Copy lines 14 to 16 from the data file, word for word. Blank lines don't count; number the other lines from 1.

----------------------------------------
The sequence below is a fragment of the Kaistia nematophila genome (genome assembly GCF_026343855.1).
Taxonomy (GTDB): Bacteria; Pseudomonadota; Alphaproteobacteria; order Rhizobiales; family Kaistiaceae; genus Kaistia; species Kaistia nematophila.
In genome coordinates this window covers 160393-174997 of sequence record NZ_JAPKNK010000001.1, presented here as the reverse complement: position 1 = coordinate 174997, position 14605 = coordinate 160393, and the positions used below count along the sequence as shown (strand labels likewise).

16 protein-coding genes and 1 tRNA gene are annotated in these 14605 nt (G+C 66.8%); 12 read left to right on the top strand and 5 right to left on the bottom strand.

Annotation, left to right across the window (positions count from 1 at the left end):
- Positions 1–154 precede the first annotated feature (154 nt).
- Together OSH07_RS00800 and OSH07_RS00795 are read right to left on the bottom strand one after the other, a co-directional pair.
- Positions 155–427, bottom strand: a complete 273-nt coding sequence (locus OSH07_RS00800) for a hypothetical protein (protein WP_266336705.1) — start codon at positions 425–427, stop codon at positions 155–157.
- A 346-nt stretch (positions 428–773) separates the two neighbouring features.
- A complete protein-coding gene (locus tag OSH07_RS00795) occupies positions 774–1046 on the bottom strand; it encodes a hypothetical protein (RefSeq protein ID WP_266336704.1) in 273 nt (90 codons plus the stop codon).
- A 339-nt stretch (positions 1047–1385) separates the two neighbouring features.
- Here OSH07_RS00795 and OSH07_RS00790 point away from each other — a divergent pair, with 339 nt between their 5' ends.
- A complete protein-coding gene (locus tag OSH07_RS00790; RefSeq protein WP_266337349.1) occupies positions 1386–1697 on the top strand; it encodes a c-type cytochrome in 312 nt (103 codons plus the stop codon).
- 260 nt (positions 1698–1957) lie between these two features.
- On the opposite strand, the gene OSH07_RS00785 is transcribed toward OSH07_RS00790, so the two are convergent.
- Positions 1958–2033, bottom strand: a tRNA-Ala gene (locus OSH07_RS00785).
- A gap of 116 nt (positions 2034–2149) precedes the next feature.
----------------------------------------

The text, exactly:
- 260 nt (positions 1698–1957) lie between these two features.
- On the opposite strand, the gene OSH07_RS00785 is transcribed toward OSH07_RS00790, so the two are convergent.
- Positions 1958–2033, bottom strand: a tRNA-Ala gene (locus OSH07_RS00785).